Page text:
As you may have gathered from my previous writing, largely because I said it almost word for word and am now trying to hastily summarize to tie this back to it, sex wasn’t hard to come by at my college.
Was everyone having it? No. And they weren’t for the reason most people weren’t eating at Arby’s. They didn’t want to be.
Your personal college environment may have varied, though I at least know from secondhand experience that even (or especially) some of the most religious schools were basically poorly-organized orgies that sometimes broke out into learning. I can’t speak to your personal experiences. But at my school, I remind you that I once knew of someone who bungled buying frozen pizza and it somehow resulted in intercourse.
I absolutely don’t say this to insult those who have never had sex. There is nothing inherently better or worse about you as a person when it comes to having or not having sex. The point I’m trying to make is that if people are dedicating their entire lives to it, you’d at least think they’d be good at it.
As an example, consider this second scenario from my second weekend at college.
I was doing some writing on my then-still-functioning computer, likely trying to decide whether or not repeatedly hyphenated compound words were proper grammar. Whatever the case, I was startled when something hit the screen of my window and fell out of sight before I got a good look at it. I gazed out into the night, deciding that at that hour it must’ve been a bat.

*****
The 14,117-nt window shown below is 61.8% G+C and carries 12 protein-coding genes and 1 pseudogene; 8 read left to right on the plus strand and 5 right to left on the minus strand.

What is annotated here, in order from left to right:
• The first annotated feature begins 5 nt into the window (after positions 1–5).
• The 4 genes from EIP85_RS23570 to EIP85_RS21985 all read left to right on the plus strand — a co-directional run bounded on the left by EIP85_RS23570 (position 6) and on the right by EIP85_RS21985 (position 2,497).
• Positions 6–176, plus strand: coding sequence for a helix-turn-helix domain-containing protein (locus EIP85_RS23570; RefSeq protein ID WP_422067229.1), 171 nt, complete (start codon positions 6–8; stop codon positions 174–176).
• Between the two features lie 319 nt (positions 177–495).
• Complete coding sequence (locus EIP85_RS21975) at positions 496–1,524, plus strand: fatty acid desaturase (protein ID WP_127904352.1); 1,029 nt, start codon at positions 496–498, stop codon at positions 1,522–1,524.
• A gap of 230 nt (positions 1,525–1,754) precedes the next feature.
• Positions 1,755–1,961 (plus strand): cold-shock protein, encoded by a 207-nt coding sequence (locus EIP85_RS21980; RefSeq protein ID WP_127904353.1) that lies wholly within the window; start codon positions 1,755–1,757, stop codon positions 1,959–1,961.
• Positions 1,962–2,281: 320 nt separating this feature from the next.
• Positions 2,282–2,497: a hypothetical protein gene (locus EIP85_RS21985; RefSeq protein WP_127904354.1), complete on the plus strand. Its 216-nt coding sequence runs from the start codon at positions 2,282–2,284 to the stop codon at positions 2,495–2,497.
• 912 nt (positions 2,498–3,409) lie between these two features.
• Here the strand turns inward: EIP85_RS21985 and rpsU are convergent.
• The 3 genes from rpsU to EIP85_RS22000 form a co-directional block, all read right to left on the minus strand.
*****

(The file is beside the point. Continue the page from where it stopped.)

“Are you a hot girl?” a voice called from below.
For a moment I wondered if maybe Dracula’s charm had been heavily overrated in the movies. But I looked down to see a group of three boys retrieving a tennis ball. “No!” I called back down.
“No to being hot? Or…no to being a girl?”
I’d never been asked for demographic information through a window before, but I assumed honesty was the best policy – at least insofar as it ended the conversation as quickly as possible. “No to being a girl,” I answered, contemplating how many girls spoke in a low, pleasant baritone like mine. After waiting a beat, I noted, “I’m about a six, hotness-wise. Seven if it’s dark.”
As it was dark at the time, it seemed like an important distinction.
One of them loudly cursed me out for some reason. It likely had to do with some breach of etiquette in responding to being hit on through a window. In my defense, it wasn’t a situation that had come up before. Or, luckily, since.
But the tennis ball continued to bounce off the wall and random windows over the course of the next few hours. (I would later learn they’d been doing this the past week, obviously finding neither success nor a hot girl, apparently.) I paid attention with half an ear while various conversations played out almost exactly as expected. Shockingly, no one wanted to meet their future husband by having a tennis ball thrown at them.
Least of all when they couldn’t seem to grasp that we alternated genders by floor, and had probably spoken to more guys than girls by that point.
“Hey! Are you a hot girl?” the chorus sang again.